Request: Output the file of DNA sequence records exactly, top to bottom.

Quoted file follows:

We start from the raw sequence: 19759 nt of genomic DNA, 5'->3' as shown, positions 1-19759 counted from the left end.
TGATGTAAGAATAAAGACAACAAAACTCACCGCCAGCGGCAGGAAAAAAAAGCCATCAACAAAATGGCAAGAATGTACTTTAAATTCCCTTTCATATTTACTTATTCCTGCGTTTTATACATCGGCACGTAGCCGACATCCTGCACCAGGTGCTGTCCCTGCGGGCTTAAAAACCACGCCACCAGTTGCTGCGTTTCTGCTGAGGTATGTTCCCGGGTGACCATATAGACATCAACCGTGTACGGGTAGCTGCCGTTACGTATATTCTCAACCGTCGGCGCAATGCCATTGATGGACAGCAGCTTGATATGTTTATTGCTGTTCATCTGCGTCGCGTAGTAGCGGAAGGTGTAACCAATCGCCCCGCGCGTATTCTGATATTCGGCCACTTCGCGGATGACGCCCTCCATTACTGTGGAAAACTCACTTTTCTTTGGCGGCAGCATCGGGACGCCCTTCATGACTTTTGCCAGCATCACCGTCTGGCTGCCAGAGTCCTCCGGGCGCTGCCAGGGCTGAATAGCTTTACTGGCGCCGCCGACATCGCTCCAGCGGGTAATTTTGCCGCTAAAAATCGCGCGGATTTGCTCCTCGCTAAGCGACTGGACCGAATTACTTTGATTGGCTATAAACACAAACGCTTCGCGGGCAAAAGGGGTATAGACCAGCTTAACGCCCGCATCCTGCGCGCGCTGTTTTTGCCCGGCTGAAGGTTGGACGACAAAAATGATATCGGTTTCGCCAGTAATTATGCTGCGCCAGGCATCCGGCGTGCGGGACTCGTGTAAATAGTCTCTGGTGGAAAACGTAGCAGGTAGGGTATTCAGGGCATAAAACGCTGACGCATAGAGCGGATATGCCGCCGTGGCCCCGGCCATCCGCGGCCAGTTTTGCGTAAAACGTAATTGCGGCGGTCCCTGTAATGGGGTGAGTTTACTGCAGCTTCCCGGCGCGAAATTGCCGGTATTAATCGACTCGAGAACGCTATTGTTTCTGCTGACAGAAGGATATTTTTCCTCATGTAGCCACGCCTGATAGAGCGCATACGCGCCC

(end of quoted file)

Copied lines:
We start from the raw sequence: 19759 nt of genomic DNA, 5'->3' as shown, positions 1-19759 counted from the left end.
TGATGTAAGAATAAAGACAACAAAACTCACCGCCAGCGGCAGGAAAAAAAAGCCATCAACAAAATGGCAAGAATGTACTTTAAATTCCCTTTCATATTTACTTATTCCTGCGTTTTATACATCGGCACGTAGCCGACATCCTGCACCAGGTGCTGTCCCTGCGGGCTTAAAAACCACGCCACCAGTTGCTGCGTTTCTGCTGAGGTATGTTCCCGGGTGACCATATAGACATCAACCGTGTACGGGTAGCTGCCGTTACGTATATTCTCAACCGTCGGCGCAATGCCATTGATGGACAGCAGCTTGATATGTTTATTGCTGTTCATCTGCGTCGCGTAGTAGCGGAAGGTGTAACCAATCGCCCCGCGCGTATTCTGATATTCGGCCACTTCGCGGATGACGCCCTCCATTACTGTGGAAAACTCACTTTTCTTTGGCGGCAGCATCGGGACGCCCTTCATGACTTTTGCCAGCATCACCGTCTGGCTGCCAGAGTCCTCCGGGCGCTGCCAGGGCTGAATAGCTTTACTGGCGCCGCCGACATCGCTCCAGCGGGTAATTTTGCCGCTAAAAATCGCGCGGATTTGCTCCTCGCTAAGCGACTGGACCGAATTACTTTGATTGGCTATAAACACAAACGCTTCGCGGGCAAAAGGGGTATAGACCAGCTTAACGCCCGCATCCTGCGCGCGCTGTTTTTGCCCGGCTGAAGGTTGGACGACAAAAATGATATCGGTTTCGCCAGTAATTATGCTGCGCCAGGCATCCGGCGTGCGGGACTCGTGTAAATAGTCTCTGGTGGAAAACGTAGCAGGTAGGGTATTCAGGGCATAAAACGCTGACGCATAGAGCGGATATGCCGCCGTGGCCCCGGCCATCCGCGGCCAGTTTTGCGTAAAACGTAATTGCGGCGGTCCCTGTAATGGGGTGAGTTTACTGCAGCTTCCCGGCGCGAAATTGCCGGTATTAATCGACTCGAGAACGCTATTGTTTCTGCTGACAGAAGGATATTTTTCCTCATGTAGCCACGCCTGATAGAGCGCATACGCGCCC